Two Mercedes-Benz Econic refuse collection vehicles (RCVs) retrofitted with Allison Transmission’s latest FuelSense ® 2.0 software have gained fuel savings of 8.85%. This demonstrates how mid-life software upgrades can significantly reduce vehicle fleet running costs.
The savings were realised by Fife Council’s fleet operations department during a six-month, 21,000 km
trial conducted from January to June this year. As a result of these fuel economy improvements, Fife Council has decided to retrofit another 11 RCVs with FuelSense 2.0 software, in addition to ordering another 11 RCVs for delivery by January next year.
These 24 vehicles are expected to cut the council’s expenditure on diesel by about £42,000 per year, and its CO 2 emissions by almost 124 tonnes. The two vehicles in the trial, undertaken from the council’s Bankhead Central ‘super depot’ in Glenrothes, were 26-tonne, 6×2 Mercedes-Benz Econics equipped with Allison’s 3000 Series TM 6-speed fully automatic transmission. Both vehicles are 2017 models and both drive approximately 20,000 kms per
year. Detailed data about their previous fuel consumption and shift patterns enabled accurate comparisons to be made after FuelSense 2.0 was fitted. One of the Econics covered 10,000 kms during the trial period, and the other just over 11,250 kms.
Both vehicles in the trial worked double shifts, starting at 6 a.m. and finishing at 9 p.m., Monday thru
Friday. Both vehicles collected four different types of waste, spending two consecutive weeks on each
type during an eight-week cycle: paper, landfill, food and garden waste, and plastic. Both vehicles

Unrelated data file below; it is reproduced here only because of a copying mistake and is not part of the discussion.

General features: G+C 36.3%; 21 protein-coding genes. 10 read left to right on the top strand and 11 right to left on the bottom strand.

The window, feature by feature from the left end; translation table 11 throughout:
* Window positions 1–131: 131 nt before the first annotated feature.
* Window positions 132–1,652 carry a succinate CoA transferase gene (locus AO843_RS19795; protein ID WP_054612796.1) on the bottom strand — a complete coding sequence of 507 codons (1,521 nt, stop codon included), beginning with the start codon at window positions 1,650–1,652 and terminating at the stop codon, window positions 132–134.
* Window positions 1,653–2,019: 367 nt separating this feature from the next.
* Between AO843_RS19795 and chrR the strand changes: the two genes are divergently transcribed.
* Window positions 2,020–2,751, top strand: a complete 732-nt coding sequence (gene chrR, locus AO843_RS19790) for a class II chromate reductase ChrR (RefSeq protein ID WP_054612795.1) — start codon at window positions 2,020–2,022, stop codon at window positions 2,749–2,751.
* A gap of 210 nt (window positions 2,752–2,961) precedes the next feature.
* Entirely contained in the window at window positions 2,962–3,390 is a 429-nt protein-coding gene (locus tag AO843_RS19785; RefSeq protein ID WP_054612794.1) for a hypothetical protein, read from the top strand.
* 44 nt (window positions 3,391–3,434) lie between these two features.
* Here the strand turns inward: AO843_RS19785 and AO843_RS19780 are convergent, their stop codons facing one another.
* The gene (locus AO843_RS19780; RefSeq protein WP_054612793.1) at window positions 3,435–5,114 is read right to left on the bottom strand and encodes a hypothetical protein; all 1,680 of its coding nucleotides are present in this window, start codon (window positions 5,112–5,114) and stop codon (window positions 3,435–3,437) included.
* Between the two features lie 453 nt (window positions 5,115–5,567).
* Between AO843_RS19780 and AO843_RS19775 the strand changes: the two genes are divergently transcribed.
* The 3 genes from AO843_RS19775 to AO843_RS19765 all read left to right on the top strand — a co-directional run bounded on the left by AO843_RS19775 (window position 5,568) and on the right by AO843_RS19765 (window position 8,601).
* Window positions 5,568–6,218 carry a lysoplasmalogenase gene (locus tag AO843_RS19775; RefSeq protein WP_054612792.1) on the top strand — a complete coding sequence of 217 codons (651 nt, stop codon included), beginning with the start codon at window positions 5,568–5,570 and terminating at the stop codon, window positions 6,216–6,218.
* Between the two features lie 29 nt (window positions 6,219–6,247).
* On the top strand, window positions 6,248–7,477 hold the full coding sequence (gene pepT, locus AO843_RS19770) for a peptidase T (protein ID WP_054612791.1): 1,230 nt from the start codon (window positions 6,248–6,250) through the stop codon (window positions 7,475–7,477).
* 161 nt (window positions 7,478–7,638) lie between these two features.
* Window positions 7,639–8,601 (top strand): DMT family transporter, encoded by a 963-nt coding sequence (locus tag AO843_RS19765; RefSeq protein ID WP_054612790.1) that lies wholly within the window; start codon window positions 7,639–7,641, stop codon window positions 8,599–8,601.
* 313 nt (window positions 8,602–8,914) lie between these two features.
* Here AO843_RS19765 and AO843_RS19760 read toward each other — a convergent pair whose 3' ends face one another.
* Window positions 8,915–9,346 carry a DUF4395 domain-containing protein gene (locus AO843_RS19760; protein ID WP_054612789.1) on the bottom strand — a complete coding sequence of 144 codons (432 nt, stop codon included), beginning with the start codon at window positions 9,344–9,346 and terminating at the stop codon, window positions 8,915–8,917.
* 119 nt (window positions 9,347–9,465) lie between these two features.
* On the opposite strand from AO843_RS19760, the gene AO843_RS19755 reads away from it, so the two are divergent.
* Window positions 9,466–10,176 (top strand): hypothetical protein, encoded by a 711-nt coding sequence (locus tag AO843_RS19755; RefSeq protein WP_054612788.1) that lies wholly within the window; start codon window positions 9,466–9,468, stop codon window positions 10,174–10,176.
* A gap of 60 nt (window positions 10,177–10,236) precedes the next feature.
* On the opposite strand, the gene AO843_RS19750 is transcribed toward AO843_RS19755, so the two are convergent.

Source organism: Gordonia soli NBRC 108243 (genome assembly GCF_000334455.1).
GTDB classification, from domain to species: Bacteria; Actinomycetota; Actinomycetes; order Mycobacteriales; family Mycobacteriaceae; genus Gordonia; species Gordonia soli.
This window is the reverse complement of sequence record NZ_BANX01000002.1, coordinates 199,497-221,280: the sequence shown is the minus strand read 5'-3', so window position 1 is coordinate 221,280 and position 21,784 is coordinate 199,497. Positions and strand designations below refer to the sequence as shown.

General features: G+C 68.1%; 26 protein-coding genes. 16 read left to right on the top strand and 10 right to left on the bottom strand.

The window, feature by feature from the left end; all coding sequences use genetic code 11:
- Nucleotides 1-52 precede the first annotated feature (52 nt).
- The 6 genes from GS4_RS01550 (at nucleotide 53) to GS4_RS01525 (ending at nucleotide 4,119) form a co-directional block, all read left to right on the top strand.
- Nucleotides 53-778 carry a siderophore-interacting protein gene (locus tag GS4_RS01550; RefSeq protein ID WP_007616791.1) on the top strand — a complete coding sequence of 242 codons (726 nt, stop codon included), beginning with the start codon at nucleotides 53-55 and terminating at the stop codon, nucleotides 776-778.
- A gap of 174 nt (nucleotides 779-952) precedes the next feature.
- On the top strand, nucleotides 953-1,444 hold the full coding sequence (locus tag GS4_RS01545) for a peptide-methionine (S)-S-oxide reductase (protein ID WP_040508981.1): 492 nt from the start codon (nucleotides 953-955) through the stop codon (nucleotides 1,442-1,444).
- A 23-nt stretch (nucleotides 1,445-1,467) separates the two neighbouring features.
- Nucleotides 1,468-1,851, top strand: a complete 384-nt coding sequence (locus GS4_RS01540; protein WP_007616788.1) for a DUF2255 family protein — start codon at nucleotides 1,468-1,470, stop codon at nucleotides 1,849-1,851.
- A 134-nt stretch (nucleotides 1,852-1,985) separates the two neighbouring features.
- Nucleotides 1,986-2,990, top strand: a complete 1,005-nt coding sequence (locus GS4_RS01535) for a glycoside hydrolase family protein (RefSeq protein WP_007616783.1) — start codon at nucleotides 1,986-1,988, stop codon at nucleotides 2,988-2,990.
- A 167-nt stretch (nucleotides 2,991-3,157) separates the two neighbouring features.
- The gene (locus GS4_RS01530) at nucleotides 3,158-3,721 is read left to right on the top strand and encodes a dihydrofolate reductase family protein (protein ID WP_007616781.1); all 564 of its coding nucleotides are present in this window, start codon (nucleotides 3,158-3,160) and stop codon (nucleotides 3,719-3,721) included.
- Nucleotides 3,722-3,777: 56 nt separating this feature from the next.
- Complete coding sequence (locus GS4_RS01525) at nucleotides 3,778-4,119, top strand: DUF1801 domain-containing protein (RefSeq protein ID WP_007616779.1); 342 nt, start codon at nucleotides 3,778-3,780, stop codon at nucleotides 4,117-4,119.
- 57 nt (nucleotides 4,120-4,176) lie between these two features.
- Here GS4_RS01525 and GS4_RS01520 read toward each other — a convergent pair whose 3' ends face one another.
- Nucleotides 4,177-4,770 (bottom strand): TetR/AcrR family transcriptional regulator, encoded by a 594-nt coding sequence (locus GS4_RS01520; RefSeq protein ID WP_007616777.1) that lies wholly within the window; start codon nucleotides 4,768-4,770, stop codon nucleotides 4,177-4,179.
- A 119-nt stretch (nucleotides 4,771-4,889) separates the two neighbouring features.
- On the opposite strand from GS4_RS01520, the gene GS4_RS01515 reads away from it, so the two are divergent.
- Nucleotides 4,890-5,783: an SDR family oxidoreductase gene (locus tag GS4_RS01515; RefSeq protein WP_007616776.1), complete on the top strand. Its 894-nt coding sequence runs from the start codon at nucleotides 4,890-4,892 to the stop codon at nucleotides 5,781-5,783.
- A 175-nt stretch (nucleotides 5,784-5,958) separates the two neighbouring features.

actually collected and carried more waste during the six-month trial than during the comparative period.
The smallest fuel consumption improvement shown during a calendar month was 2.38%, the largest
19.50%, with the combined average over six months calculated as 8.85%.
Allison’s FuelSense 2.0 software features DynActive™ Shifting. At the heart of this technology is an
intelligent algorithm which continually assesses driving conditions – taking into account factors such as
vehicle weight, road gradient, the frequency of stop-starts and throttle use – to initiate subtle but
significant alterations in gear shift points.
As the third largest local authority in Scotland, Fife Council runs 48 refuse collection vehicles, 42 of these
with an Allison transmission. Four years ago, the council was one of the first to adopt the double-shift
pattern from Monday to Friday, with servicing done at weekends. This approach made it possible to
remove 25 vehicles from the RCV fleet without any negative effects on service. The council’s total fleet
extends to 1,430 road-registered vehicles, including tankers, vans and road sweepers. Fueling these
vehicles costs just under £4m per year.